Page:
McDonough-based Courtware Solutions Inc. provides courtroom management software to municipalities at no cost to the government or its law-abiding citizens, according to the company’s website at www.courtware.com.
“We simply pass the cost on to the offender,” states the website. “We do this by adding a small fee to each ticket. This fee is determined by the number of tickets that you process in your court per month.
“And this fee covers installation, support, maintenance and upgrades. This means that you can get our Court Management System immediately without the need for budgeting. It only requires approval by your City Council to increase your fine schedule by a nominal amount.”
Chickamauga will be the first city to begin using the new program, which is expected to save untold hours completing paperwork by hand.
“Hopefully, we’re going to be online with (the new
software) within two weeks,” Chickamauga Police Chief Jerry Parrish said. “What we are doing is sending (Courtware Solutions) the title of the ordinances and their ordinance numbers. It should help us tremendously.”
“Everything is done by hand,” he said. “All of the citations are turned in at City Hall, where they are physically processed and sent to court, and on to the state once court is over. The software automates everything.”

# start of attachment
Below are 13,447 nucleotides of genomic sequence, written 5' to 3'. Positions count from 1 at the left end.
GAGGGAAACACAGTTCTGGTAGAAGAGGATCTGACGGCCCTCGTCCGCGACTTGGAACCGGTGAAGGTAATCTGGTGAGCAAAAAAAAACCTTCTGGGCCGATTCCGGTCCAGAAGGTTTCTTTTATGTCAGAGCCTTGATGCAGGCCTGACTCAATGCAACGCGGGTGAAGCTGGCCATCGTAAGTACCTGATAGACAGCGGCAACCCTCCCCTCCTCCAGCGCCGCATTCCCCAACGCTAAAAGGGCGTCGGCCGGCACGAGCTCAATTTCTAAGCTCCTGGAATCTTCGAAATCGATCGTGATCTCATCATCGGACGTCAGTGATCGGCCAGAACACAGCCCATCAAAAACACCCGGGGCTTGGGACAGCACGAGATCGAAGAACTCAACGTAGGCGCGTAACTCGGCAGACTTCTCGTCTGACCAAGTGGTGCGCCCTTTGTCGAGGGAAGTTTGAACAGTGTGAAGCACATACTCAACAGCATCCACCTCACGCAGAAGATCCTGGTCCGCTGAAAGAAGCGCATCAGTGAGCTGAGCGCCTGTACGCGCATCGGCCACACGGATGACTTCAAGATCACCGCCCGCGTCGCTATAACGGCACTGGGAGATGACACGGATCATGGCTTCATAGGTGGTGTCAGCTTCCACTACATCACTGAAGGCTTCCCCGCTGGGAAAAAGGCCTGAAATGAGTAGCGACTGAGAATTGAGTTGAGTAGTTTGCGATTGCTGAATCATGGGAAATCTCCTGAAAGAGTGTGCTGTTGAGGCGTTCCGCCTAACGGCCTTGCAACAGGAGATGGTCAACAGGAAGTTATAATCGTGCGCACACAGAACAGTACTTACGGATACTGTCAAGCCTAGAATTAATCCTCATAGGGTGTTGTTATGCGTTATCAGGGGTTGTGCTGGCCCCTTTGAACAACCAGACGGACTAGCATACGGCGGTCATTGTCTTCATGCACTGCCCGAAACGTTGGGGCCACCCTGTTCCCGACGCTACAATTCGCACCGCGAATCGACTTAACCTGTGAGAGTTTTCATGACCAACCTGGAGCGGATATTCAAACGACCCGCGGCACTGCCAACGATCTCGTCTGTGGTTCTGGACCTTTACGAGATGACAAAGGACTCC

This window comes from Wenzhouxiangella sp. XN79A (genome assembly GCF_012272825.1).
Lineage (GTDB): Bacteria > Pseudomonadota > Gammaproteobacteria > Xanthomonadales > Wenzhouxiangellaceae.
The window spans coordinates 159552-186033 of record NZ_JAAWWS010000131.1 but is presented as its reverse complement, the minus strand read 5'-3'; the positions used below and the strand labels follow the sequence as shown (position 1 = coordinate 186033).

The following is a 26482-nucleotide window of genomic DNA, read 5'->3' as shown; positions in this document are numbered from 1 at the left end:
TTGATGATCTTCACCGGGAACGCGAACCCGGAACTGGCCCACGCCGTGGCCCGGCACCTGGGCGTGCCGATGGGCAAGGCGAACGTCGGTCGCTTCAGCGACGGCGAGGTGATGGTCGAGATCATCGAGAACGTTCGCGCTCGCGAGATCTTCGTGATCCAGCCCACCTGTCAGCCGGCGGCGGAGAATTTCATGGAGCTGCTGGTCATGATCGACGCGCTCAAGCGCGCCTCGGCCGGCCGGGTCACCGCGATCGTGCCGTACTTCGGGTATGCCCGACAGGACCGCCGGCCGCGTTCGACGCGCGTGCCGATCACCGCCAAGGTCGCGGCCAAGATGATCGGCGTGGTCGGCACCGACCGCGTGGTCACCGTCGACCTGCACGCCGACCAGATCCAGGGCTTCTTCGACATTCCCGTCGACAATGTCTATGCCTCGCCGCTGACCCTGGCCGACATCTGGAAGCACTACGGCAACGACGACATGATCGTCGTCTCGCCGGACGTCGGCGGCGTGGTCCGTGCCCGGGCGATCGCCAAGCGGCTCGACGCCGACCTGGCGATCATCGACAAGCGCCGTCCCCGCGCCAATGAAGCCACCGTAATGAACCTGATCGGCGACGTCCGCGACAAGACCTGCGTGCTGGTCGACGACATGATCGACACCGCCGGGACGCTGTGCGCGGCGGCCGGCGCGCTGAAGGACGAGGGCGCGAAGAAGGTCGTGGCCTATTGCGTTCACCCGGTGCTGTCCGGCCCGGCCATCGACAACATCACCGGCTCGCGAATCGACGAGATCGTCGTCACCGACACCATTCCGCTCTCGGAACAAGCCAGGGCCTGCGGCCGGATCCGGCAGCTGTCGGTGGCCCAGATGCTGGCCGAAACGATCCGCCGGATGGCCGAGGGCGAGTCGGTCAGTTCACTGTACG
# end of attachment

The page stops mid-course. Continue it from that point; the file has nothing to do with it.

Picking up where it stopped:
Rossville City Councilman Nathan Bain said the council is also mulling over the installation of the courtroom management software. Representatives from Courtware Solutions met the council during a Tuesday work session to describe the software.
“They said if we agreed on it, they could have the software ready soon,” Bain said. “The way I saw it — and the way the council, mayor and city employees talked about it — I see us going with it.”
The option to implement the software in LaFayette came before the City Council during its regular February meeting, but the council tabled the matter until it more closely investigates the contract.
LaFayette city manager Johnnie Arnold said the council is working with LaFayette Public Safety Director Charles “Dino” Richardson, city attorneys and the software company to negotiate some terms of the contract.
“(The contract) was a little more stringent than we have become accustomed to in normal licensing agreements,” Arnold said